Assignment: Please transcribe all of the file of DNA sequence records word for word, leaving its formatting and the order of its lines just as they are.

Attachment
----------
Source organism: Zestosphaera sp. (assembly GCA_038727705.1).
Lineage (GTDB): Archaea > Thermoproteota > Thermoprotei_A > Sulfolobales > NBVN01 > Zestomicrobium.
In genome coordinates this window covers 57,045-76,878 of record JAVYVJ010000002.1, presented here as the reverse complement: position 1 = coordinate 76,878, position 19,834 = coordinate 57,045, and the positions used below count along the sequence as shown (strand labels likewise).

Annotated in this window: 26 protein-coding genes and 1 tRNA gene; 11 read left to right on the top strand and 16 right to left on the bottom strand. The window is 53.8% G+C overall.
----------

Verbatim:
Source organism: Zestosphaera sp. (assembly GCA_038727705.1).
Lineage (GTDB): Archaea > Thermoproteota > Thermoprotei_A > Sulfolobales > NBVN01 > Zestomicrobium.
In genome coordinates this window covers 57,045-76,878 of record JAVYVJ010000002.1, presented here as the reverse complement: position 1 = coordinate 76,878, position 19,834 = coordinate 57,045, and the positions used below count along the sequence as shown (strand labels likewise).

Annotated in this window: 26 protein-coding genes and 1 tRNA gene; 11 read left to right on the top strand and 16 right to left on the bottom strand. The window is 53.8% G+C overall.